The legendary Peggy McIntosh, then a Wellesley College women’s studies scholar, coined the term and illustrated it by examining her own life and identifying a list of ways in which the simple characteristic of white skin gave her advantages she hadn’t earned and didn’t deserve. She has since done much work on this and given an illuminating TED Talk, as well.

* Jo Hayes is a party activist, a member of the party's Federal Board and Regional Candidates' Chair for the East of England

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  • Brad Barrows 3rd Jan '22 - 9:55am

    Forgive me disagreeing with much of this article but I tend to see the world through the prism of class rather than through the prism of race. From the perspective, some white people did indeed profit from buying, owning and selling slaves. However, most white people were struggling day to day to earn enough to feed and clothe their families – they did not have the resources to own a slave. So rather than demonising all white people for the terrible things done by the wealthy minority of white people who profited from slavery, why not attack those who are wealthy today due to the unacceptable actions of their ancestors? It is actually racist to condemn an entire racial group for the actions of a minority of members of that group. Let us not go there.

  • Peter Martin 3rd Jan '22 - 11:05am

    “…. there is something real and troubling and wrong called White Privilege.”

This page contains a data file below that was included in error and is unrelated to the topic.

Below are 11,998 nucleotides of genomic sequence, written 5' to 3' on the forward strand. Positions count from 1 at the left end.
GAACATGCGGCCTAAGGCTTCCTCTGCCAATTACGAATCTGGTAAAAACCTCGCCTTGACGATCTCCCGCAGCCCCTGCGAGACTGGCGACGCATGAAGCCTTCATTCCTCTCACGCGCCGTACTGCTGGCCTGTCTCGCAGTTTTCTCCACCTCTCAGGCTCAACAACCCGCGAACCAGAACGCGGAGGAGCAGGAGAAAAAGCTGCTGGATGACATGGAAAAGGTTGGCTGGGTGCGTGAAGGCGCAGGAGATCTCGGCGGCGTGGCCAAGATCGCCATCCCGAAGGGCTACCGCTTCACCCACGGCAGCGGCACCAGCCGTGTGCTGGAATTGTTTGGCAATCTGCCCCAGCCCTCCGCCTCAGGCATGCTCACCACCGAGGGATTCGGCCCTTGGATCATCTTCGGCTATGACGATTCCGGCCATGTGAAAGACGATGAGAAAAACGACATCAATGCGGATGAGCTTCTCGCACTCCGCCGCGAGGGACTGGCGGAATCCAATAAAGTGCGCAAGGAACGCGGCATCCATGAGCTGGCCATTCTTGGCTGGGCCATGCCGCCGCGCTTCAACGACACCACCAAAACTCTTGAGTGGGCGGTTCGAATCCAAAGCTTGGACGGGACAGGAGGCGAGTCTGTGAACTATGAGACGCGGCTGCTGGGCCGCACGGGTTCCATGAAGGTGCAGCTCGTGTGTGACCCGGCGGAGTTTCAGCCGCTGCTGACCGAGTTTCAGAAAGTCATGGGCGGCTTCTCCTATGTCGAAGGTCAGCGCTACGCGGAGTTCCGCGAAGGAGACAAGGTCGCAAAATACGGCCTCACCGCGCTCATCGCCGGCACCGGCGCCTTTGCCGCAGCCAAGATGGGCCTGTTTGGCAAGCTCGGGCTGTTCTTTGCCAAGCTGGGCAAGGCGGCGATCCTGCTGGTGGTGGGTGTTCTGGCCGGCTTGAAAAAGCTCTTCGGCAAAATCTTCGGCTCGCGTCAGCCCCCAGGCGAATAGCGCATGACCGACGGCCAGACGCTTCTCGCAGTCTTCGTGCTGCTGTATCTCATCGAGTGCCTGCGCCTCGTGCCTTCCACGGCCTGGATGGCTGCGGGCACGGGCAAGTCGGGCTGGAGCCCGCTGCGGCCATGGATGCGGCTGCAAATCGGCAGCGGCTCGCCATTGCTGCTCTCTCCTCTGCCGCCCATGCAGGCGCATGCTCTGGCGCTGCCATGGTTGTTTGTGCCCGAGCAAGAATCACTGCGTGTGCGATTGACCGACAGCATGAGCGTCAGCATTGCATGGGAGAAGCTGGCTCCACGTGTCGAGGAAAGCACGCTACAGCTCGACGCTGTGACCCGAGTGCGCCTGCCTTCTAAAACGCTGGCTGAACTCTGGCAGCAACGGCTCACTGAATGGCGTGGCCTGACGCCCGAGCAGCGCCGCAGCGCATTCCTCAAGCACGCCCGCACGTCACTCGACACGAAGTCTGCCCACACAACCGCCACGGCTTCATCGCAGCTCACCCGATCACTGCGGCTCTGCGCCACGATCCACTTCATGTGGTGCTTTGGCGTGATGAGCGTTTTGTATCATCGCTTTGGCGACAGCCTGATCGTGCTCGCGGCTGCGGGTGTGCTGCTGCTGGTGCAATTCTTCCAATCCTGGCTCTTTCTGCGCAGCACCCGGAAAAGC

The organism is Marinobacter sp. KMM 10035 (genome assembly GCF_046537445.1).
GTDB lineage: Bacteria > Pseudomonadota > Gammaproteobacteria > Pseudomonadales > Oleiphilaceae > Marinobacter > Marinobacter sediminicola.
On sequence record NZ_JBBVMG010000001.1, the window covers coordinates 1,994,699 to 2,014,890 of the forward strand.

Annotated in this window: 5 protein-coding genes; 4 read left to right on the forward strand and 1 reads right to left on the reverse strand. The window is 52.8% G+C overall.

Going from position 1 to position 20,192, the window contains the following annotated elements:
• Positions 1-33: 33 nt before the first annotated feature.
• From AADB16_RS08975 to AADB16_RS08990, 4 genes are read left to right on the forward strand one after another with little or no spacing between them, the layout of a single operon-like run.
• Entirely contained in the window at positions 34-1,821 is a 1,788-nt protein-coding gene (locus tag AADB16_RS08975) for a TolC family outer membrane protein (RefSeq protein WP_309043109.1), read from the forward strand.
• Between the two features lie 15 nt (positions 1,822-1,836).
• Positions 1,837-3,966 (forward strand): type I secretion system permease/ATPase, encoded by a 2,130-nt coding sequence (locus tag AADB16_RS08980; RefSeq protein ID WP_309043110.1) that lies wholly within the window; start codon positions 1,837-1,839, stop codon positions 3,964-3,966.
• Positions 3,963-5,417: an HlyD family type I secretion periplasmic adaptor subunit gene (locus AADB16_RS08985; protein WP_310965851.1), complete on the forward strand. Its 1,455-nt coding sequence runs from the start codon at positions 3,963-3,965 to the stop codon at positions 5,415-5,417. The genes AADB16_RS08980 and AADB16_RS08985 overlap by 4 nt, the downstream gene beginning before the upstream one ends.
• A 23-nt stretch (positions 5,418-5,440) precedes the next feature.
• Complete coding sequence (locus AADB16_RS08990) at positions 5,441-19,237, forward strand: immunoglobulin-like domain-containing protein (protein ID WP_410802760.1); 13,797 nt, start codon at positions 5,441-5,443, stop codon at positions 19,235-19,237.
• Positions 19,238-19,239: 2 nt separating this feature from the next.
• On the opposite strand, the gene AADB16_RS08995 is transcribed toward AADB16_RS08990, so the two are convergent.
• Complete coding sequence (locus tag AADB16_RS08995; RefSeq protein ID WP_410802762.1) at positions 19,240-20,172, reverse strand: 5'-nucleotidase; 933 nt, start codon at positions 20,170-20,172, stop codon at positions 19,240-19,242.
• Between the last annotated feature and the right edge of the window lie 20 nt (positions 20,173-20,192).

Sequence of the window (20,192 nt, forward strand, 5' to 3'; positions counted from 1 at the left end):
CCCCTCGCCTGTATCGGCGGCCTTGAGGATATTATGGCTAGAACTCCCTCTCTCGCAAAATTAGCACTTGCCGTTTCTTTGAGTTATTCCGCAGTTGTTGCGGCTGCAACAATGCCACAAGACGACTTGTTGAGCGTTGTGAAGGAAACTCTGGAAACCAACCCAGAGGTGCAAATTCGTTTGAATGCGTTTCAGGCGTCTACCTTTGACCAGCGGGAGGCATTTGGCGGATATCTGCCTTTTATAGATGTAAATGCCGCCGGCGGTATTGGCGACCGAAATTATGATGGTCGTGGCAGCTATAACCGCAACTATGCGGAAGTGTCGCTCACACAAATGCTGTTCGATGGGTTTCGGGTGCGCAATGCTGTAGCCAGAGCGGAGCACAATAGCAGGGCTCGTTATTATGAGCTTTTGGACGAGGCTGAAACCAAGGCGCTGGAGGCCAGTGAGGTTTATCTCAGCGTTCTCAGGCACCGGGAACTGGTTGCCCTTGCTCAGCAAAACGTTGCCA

From a traditional Marxist perspective racial and sexual issues are played up by the ruling capitalist class as a way of dividing the working class. I am not sure that this is quite so much the case now. Many modern capitalists are very liberal on social issues such as race and sexual orientation. Markets and supply chains are now global and they don’t want to offend anyone with inappropriate attitudes which will interfere with their profitability. Many women, Gay and Lesbian customers are quite likely to have money to spend so they don’t want to offend them either!

    Therefore many on the left who have campaigned on racial and sexual issues have found themselves pushing on an open door. It’s not completely open but considerable progress has been made. Who would have thought, just a few decades ago, that both the Mayor of London and the Chancellor of the Exchequer, and a front runner for the next PM, would come from ethnic backgrounds?

    Having said this there is still a tendency from some in society who view the working class as a reactionary force to want to use the issue of race as a divisive tactic. Those on the lower end of the income scale, of all races, have been ignored as the emphasis on the left has moved away from a more straightforward class based analysis to one of other issues concerning social identity.